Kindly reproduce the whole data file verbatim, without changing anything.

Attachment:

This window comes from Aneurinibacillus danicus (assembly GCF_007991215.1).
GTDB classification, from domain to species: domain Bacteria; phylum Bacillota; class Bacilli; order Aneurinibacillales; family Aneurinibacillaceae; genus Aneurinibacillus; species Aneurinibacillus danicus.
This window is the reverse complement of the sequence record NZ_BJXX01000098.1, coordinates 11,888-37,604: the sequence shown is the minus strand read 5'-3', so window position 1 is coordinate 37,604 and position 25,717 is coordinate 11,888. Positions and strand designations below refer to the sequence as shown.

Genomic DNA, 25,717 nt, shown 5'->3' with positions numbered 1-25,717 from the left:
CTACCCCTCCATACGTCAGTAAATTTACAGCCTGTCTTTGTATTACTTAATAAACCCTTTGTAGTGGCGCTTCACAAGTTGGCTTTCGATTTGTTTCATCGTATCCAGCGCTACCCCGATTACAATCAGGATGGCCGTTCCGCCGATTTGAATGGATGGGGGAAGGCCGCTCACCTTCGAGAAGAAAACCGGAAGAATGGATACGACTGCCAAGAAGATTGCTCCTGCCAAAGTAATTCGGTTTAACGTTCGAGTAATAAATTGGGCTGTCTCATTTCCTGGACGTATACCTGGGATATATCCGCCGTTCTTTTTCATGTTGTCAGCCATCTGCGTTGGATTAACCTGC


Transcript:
This window comes from Aneurinibacillus danicus (assembly GCF_007991215.1).
GTDB classification, from domain to species: domain Bacteria; phylum Bacillota; class Bacilli; order Aneurinibacillales; family Aneurinibacillaceae; genus Aneurinibacillus; species Aneurinibacillus danicus.
This window is the reverse complement of the sequence record NZ_BJXX01000098.1, coordinates 11,888-37,604: the sequence shown is the minus strand read 5'-3', so window position 1 is coordinate 37,604 and position 25,717 is coordinate 11,888. Positions and strand designations below refer to the sequence as shown.

Genomic DNA, 25,717 nt, shown 5'->3' with positions numbered 1-25,717 from the left:
CTACCCCTCCATACGTCAGTAAATTTACAGCCTGTCTTTGTATTACTTAATAAACCCTTTGTAGTGGCGCTTCACAAGTTGGCTTTCGATTTGTTTCATCGTATCCAGCGCTACCCCGATTACAATCAGGATGGCCGTTCCGCCGATTTGAATGGATGGGGGAAGGCCGCTCACCTTCGAGAAGAAAACCGGAAGAATGGATACGACTGCCAAGAAGATTGCTCCTGCCAAAGTAATTCGGTTTAACGTTCGAGTAATAAATTGGGCTGTCTCATTTCCTGGACGTATACCTGGGATATATCCGCCGTTCTTTTTCATGTTGTCAGCCATCTGCGTTGGATTAACCTGC